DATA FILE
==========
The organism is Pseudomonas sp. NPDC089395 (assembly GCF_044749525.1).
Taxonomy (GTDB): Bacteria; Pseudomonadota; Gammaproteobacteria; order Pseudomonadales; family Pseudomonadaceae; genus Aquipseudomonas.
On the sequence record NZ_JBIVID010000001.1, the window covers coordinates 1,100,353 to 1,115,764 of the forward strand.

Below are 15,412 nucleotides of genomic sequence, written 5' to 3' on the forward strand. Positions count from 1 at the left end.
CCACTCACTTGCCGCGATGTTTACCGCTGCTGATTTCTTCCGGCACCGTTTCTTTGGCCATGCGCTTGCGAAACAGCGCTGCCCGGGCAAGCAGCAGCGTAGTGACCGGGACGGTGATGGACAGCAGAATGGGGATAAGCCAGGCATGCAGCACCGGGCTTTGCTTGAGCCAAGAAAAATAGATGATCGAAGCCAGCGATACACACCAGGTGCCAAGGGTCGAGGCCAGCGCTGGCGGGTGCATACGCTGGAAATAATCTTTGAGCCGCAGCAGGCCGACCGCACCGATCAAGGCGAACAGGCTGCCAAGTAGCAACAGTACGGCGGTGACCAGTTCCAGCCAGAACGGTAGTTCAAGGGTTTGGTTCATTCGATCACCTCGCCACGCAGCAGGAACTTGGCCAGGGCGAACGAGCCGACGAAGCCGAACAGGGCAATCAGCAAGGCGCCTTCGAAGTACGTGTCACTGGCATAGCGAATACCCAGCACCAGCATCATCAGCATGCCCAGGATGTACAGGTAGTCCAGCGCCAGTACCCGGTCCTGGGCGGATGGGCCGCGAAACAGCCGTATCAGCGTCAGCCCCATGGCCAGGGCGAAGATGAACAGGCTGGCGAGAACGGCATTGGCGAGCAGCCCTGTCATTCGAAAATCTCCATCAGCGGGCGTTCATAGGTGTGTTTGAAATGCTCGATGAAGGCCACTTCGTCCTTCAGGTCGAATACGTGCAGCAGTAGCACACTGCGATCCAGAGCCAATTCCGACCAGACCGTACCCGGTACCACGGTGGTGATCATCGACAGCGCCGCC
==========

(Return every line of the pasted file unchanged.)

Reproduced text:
The organism is Pseudomonas sp. NPDC089395 (assembly GCF_044749525.1).
Taxonomy (GTDB): Bacteria; Pseudomonadota; Gammaproteobacteria; order Pseudomonadales; family Pseudomonadaceae; genus Aquipseudomonas.
On the sequence record NZ_JBIVID010000001.1, the window covers coordinates 1,100,353 to 1,115,764 of the forward strand.

Below are 15,412 nucleotides of genomic sequence, written 5' to 3' on the forward strand. Positions count from 1 at the left end.
CCACTCACTTGCCGCGATGTTTACCGCTGCTGATTTCTTCCGGCACCGTTTCTTTGGCCATGCGCTTGCGAAACAGCGCTGCCCGGGCAAGCAGCAGCGTAGTGACCGGGACGGTGATGGACAGCAGAATGGGGATAAGCCAGGCATGCAGCACCGGGCTTTGCTTGAGCCAAGAAAAATAGATGATCGAAGCCAGCGATACACACCAGGTGCCAAGGGTCGAGGCCAGCGCTGGCGGGTGCATACGCTGGAAATAATCTTTGAGCCGCAGCAGGCCGACCGCACCGATCAAGGCGAACAGGCTGCCAAGTAGCAACAGTACGGCGGTGACCAGTTCCAGCCAGAACGGTAGTTCAAGGGTTTGGTTCATTCGATCACCTCGCCACGCAGCAGGAACTTGGCCAGGGCGAACGAGCCGACGAAGCCGAACAGGGCAATCAGCAAGGCGCCTTCGAAGTACGTGTCACTGGCATAGCGAATACCCAGCACCAGCATCATCAGCATGCCCAGGATGTACAGGTAGTCCAGCGCCAGTACCCGGTCCTGGGCGGATGGGCCGCGAAACAGCCGTATCAGCGTCAGCCCCATGGCCAGGGCGAAGATGAACAGGCTGGCGAGAACGGCATTGGCGAGCAGCCCTGTCATTCGAAAATCTCCATCAGCGGGCGTTCATAGGTGTGTTTGAAATGCTCGATGAAGGCCACTTCGTCCTTCAGGTCGAATACGTGCAGCAGTAGCACACTGCGATCCAGAGCCAATTCCGACCAGACCGTACCCGGTACCACGGTGGTGATCATCGACAGCGCCGCC